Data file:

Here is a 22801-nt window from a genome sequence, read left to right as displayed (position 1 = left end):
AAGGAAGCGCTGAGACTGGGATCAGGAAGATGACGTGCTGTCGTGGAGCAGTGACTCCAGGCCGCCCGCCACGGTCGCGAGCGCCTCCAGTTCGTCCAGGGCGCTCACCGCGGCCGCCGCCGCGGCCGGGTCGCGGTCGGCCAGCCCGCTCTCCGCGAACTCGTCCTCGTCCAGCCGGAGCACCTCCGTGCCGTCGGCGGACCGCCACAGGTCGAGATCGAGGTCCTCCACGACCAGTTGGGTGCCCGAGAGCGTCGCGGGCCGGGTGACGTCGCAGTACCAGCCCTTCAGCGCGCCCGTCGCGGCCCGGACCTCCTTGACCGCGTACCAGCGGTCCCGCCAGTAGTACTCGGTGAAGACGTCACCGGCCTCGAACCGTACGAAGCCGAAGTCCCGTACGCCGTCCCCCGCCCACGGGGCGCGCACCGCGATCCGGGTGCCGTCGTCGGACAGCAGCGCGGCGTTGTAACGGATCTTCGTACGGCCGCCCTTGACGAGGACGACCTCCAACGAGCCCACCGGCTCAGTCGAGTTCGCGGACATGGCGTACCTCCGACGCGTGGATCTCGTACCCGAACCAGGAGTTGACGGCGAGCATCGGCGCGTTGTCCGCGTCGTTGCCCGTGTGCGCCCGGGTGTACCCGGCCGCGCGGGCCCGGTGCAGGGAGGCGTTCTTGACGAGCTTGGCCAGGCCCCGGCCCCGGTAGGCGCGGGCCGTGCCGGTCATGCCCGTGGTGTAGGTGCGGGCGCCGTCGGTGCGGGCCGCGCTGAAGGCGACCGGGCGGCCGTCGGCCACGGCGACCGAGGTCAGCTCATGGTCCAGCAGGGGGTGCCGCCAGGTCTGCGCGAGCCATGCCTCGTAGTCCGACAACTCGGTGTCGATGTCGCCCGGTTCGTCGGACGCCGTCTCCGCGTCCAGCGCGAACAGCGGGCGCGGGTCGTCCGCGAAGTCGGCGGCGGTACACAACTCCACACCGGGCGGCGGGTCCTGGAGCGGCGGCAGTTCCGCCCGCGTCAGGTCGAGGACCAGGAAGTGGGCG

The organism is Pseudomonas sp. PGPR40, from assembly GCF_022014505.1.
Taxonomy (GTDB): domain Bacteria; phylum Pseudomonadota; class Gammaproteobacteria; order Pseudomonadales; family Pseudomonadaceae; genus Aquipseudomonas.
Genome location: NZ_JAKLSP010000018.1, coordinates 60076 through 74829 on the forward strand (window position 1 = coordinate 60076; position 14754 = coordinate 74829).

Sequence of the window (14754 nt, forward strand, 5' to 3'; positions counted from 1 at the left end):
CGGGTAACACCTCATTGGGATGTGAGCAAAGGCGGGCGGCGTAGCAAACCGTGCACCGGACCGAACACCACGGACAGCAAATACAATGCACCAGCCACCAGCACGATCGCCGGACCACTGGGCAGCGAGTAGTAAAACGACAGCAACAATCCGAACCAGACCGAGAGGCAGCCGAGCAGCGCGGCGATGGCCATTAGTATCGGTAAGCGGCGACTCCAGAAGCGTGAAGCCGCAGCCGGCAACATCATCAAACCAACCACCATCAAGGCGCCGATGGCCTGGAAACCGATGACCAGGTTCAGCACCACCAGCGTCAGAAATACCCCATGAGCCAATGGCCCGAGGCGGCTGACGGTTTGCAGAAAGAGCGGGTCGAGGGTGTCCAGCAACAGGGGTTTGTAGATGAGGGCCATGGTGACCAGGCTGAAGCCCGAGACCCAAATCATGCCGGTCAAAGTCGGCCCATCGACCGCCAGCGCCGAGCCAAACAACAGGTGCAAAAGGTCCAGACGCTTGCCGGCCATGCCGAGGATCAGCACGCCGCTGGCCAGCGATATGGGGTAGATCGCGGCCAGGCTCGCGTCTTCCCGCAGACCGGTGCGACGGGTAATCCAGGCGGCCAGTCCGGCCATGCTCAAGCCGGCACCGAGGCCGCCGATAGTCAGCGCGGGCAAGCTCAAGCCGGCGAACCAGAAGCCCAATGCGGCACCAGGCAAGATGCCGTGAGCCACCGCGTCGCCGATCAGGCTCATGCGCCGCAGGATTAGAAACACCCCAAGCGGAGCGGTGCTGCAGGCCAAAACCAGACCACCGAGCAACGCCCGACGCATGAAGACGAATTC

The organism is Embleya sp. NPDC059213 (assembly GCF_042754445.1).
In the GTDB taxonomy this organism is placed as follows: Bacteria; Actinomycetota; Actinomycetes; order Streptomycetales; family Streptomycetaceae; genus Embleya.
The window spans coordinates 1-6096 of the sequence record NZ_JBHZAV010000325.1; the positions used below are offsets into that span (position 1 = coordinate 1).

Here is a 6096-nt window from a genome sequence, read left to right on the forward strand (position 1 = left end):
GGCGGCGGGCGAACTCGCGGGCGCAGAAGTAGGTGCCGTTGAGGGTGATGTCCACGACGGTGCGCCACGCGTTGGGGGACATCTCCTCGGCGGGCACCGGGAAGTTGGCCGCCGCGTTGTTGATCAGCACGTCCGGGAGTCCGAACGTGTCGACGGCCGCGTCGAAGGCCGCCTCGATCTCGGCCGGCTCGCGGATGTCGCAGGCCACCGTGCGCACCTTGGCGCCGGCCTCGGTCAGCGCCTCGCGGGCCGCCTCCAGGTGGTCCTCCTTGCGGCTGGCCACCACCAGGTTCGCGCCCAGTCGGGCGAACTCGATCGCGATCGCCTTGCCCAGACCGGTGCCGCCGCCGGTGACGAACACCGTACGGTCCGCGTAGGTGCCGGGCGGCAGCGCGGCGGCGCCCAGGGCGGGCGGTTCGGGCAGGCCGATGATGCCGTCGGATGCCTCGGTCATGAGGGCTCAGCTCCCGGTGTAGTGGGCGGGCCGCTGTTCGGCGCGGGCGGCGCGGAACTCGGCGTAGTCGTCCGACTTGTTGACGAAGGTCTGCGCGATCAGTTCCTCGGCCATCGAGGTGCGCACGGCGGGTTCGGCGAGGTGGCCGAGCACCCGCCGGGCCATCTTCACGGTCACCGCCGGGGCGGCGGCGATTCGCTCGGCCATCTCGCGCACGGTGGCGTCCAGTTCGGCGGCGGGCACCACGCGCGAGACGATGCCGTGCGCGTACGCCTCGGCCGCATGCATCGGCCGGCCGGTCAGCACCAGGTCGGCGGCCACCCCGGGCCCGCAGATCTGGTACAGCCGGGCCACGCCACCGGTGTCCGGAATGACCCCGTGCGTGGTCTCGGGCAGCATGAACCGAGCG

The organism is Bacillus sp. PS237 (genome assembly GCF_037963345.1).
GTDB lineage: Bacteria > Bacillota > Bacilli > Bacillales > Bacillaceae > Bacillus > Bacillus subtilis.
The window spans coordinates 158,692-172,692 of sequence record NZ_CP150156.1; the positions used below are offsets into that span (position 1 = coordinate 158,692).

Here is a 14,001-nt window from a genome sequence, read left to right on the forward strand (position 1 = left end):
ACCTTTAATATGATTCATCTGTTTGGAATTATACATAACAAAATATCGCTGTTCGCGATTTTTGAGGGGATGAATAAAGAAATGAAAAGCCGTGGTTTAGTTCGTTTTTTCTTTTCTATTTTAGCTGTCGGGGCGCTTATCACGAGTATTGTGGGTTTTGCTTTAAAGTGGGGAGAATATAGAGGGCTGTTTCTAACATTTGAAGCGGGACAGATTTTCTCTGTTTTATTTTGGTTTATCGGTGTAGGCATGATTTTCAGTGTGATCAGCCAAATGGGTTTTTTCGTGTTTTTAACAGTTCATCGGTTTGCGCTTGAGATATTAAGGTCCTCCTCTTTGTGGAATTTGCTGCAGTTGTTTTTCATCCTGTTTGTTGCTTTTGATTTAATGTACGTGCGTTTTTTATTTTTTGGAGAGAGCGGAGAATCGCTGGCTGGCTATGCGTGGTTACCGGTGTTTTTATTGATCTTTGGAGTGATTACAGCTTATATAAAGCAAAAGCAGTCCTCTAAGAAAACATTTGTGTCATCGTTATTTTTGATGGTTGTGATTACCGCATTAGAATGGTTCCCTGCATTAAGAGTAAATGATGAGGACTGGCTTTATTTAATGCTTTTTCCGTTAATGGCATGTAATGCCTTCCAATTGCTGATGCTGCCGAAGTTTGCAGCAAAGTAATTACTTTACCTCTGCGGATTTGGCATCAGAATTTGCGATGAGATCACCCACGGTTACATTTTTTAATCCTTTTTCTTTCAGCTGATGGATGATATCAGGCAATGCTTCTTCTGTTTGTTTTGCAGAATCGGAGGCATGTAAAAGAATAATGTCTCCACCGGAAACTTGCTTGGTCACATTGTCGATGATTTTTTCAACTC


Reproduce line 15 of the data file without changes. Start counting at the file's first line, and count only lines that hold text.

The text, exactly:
The window spans coordinates 158,692-172,692 of sequence record NZ_CP150156.1; the positions used below are offsets into that span (position 1 = coordinate 158,692).